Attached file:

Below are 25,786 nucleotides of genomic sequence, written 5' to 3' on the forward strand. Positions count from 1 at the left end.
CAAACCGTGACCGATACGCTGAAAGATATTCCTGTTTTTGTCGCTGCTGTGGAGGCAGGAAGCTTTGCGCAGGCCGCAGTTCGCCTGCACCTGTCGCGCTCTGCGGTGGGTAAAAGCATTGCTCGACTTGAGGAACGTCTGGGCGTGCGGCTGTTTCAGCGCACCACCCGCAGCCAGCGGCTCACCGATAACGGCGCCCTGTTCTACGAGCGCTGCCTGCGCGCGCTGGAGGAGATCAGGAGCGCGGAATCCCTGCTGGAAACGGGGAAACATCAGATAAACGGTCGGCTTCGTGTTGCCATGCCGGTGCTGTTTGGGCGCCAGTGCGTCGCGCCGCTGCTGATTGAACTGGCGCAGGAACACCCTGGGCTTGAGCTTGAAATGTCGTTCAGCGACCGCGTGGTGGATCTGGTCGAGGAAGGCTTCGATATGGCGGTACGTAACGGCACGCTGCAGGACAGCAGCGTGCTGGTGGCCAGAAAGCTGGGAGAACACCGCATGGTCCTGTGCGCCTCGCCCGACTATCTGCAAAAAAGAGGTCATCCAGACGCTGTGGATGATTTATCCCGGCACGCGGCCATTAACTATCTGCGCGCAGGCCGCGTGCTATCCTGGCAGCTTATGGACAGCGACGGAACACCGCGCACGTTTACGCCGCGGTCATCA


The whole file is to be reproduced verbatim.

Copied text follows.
Below are 25,786 nucleotides of genomic sequence, written 5' to 3' on the forward strand. Positions count from 1 at the left end.
CAAACCGTGACCGATACGCTGAAAGATATTCCTGTTTTTGTCGCTGCTGTGGAGGCAGGAAGCTTTGCGCAGGCCGCAGTTCGCCTGCACCTGTCGCGCTCTGCGGTGGGTAAAAGCATTGCTCGACTTGAGGAACGTCTGGGCGTGCGGCTGTTTCAGCGCACCACCCGCAGCCAGCGGCTCACCGATAACGGCGCCCTGTTCTACGAGCGCTGCCTGCGCGCGCTGGAGGAGATCAGGAGCGCGGAATCCCTGCTGGAAACGGGGAAACATCAGATAAACGGTCGGCTTCGTGTTGCCATGCCGGTGCTGTTTGGGCGCCAGTGCGTCGCGCCGCTGCTGATTGAACTGGCGCAGGAACACCCTGGGCTTGAGCTTGAAATGTCGTTCAGCGACCGCGTGGTGGATCTGGTCGAGGAAGGCTTCGATATGGCGGTACGTAACGGCACGCTGCAGGACAGCAGCGTGCTGGTGGCCAGAAAGCTGGGAGAACACCGCATGGTCCTGTGCGCCTCGCCCGACTATCTGCAAAAAAGAGGTCATCCAGACGCTGTGGATGATTTATCCCGGCACGCGGCCATTAACTATCTGCGCGCAGGCCGCGTGCTATCCTGGCAGCTTATGGACAGCGACGGAACACCGCGCACGTTTACGCCGCGGTCATCA